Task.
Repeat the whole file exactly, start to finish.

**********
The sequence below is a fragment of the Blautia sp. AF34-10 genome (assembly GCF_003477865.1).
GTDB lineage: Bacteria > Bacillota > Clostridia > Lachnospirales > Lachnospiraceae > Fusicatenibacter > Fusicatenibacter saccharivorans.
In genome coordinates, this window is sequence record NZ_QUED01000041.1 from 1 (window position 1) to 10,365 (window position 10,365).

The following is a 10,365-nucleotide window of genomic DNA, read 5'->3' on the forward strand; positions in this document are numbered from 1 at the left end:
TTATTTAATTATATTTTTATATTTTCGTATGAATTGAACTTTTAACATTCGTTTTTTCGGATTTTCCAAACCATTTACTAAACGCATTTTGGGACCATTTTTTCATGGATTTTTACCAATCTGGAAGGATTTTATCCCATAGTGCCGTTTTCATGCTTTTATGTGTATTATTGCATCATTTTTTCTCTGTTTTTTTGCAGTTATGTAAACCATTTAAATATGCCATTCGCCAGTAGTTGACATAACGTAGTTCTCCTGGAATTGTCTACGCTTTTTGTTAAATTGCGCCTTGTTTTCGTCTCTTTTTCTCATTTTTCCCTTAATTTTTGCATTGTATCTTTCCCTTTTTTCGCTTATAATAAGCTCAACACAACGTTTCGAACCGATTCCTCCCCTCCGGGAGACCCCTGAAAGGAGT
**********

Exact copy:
The sequence below is a fragment of the Blautia sp. AF34-10 genome (assembly GCF_003477865.1).
GTDB lineage: Bacteria > Bacillota > Clostridia > Lachnospirales > Lachnospiraceae > Fusicatenibacter > Fusicatenibacter saccharivorans.
In genome coordinates, this window is sequence record NZ_QUED01000041.1 from 1 (window position 1) to 10,365 (window position 10,365).

The following is a 10,365-nucleotide window of genomic DNA, read 5'->3' on the forward strand; positions in this document are numbered from 1 at the left end:
TTATTTAATTATATTTTTATATTTTCGTATGAATTGAACTTTTAACATTCGTTTTTTCGGATTTTCCAAACCATTTACTAAACGCATTTTGGGACCATTTTTTCATGGATTTTTACCAATCTGGAAGGATTTTATCCCATAGTGCCGTTTTCATGCTTTTATGTGTATTATTGCATCATTTTTTCTCTGTTTTTTTGCAGTTATGTAAACCATTTAAATATGCCATTCGCCAGTAGTTGACATAACGTAGTTCTCCTGGAATTGTCTACGCTTTTTGTTAAATTGCGCCTTGTTTTCGTCTCTTTTTCTCATTTTTCCCTTAATTTTTGCATTGTATCTTTCCCTTTTTTCGCTTATAATAAGCTCAACACAACGTTTCGAACCGATTCCTCCCCTCCGGGAGACCCCTGAAAGGAGT